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MIAMI (CBSMiami) – Begley the beagle is 3. He’s timid and shy — but not when it’s dinnertime. If food’s afoot, he hops on his hind legs and wags his tail intensely in Kristy and Greg Rhodes’ kitchen.

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He shares a couch with two other dogs and prefers to curl up alongside Kristy in bed.

But for the first two and a half years of his life, Begley lived in a cage.

“He was not a dog. He was a laboratory subject,” said Kristy Rhodes, who adopted him.

Begley never saw sunlight or felt grass under his feet, she said.

Greg and Kristy Rhodes found Begley through the Beagle Freedom Project, a group that rescues the breed from laboratories that raise and keep them for a variety of testing, mostly medical but also for cosmetics and household cleaners.

Click here to watch Brian Andrews’ report. 

The Rhodes adopted Begley, who lived in a medical testing facility in the Front Range, in September 2013. One of six beagles released together, Begley greeted the Rhodes when he took his first steps from his crate.

Beagles are commonly used in laboratory testing when dogs are needed because their demeanor is docile, and they’re easily socialized among animals. It’s helpful, too, that a dog’s physiology is similar to a human’s.

Kevin Chase, the executive director for the Beagle Freedom Project in Los Angeles, said there are more than 65,000 dogs in medical testing facilities in the United States. His group has helped rescue roughly 300.

“Our mission is to negotiate for the release of the dogs and give them a second chance at life,” said Chase.

Pre-Clinical Research Services in Fort Collins currently houses 75 beagles, most of them for pharmacokinetic testing, which measures how drugs interact with humans’ or animals’ bodies.

The beagles are kept in groups of two to five in dog runs, which feature doors that open for the dogs to interact with each other.

They have names, and the staff caring for them bestows genuine affection.

The beagles at Pre-Clinical Research Services are well-cared-for, said its president and owner, Don Maul.

“The staff that you see here and the professionals that are involved in operating facilities like this really care about the animals,” said Maul. “And they do their utmost to make sure the animals are cared for properly and are socialized and have good interaction.”

Maul, who is also a veterinarian, said the beagles in his care are healthy and well-socialized. They receive regular health checkups, dentistry exams, vaccinations, toys and healthy food.

He said he understands critics’ often vocal arguments against animal testing, especially when better technology is replacing animals in labs.

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“There certainly are ways to use non-living animals, and the biomedical industry is keen on developing those,” said Maul.

He cites the antibody produced in tobacco plants that recently treated Ebola patients in the United States.

“There are countless other examples where biomedical research is looking at alternatives, and looking at alternative species,” he said.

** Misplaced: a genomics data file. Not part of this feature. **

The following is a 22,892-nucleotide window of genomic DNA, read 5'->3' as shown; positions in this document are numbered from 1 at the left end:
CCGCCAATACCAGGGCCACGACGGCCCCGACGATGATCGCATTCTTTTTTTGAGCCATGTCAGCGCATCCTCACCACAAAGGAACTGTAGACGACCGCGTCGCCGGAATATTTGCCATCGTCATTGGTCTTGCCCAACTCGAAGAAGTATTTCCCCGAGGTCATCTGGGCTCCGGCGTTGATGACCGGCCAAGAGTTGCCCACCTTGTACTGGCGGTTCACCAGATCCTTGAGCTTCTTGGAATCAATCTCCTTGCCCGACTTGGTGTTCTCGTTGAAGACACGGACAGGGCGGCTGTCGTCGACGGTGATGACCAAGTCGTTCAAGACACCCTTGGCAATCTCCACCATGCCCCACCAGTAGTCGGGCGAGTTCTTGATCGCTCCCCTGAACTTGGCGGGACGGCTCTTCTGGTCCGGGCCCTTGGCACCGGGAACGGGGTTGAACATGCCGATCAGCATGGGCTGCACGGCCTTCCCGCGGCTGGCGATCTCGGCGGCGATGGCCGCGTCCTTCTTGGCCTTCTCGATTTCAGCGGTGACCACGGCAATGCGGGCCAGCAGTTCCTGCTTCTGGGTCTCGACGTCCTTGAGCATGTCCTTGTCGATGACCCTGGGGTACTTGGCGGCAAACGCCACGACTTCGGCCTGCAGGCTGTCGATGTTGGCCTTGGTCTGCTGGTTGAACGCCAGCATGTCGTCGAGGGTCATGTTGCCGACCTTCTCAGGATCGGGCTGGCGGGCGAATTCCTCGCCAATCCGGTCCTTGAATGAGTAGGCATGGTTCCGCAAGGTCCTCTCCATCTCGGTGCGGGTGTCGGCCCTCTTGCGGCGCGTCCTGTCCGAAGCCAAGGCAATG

Fruit flies, zebra fish and worms are commonly used.

But dogs, especially beagles, are still necessary, he argues because there is not a better replacement for them in research. Studies on beagles, he said, have led to the development of cancer treatments for dogs at Colorado State University and the creation of oral insulin treatments in diabetics.

The fight against diseases in humans became personal for Maul’s family when his daughter was stricken with ovarian cancer two years ago at age 21. She is doing better, Maul said, thanks to treatments developed through testing.

“That’s the best testament I can see of positive results for biomedical research,” said Maul.

But Chase of the beagle rescue group said the medical community is split over the efficacy of animal studies.

“Animal testing is a very controversial topic,” said Chase.

He claims that 92 percent of all drugs that pass animal studies fail in the first phase of human clinical trials and that one in seven hospital beds are filled with patients who have adverse reactions from a drug used in animal testing.

Beyond that, however, Chase said laboratories should be required to put animals up for adoption as long as they’re healthy when their trials are over.

The Beagle Freedom Project is lobbying for legislators to pass the Beagle Freedom Bill.

The bill would require laboratories that receive taxpayer assistance — like a publicly-funded university — to reach out to adoption groups once testing is completed.

Maul said he doesn’t oppose adoption for animals that can be released, but many dogs are euthanized because their tissues need to be inspected as part of studies. When that’s not the case, he said they’re willing to consider adoption for the dogs.

But the significant number of beagles in labs can overwhelm rescue groups. Maul said Pre-Clinical Research Services has done studies with cats in which they were eventually adopted.

“The reality is we’ve contacted an adoption group, and they can only take a small number of animals,” he said.

Chase’s group has rescued dogs in 28 states. He said he feels they’re becoming more successful in convincing some labs to consider adoption, but others don’t want to because it will expose them to public scrutiny.


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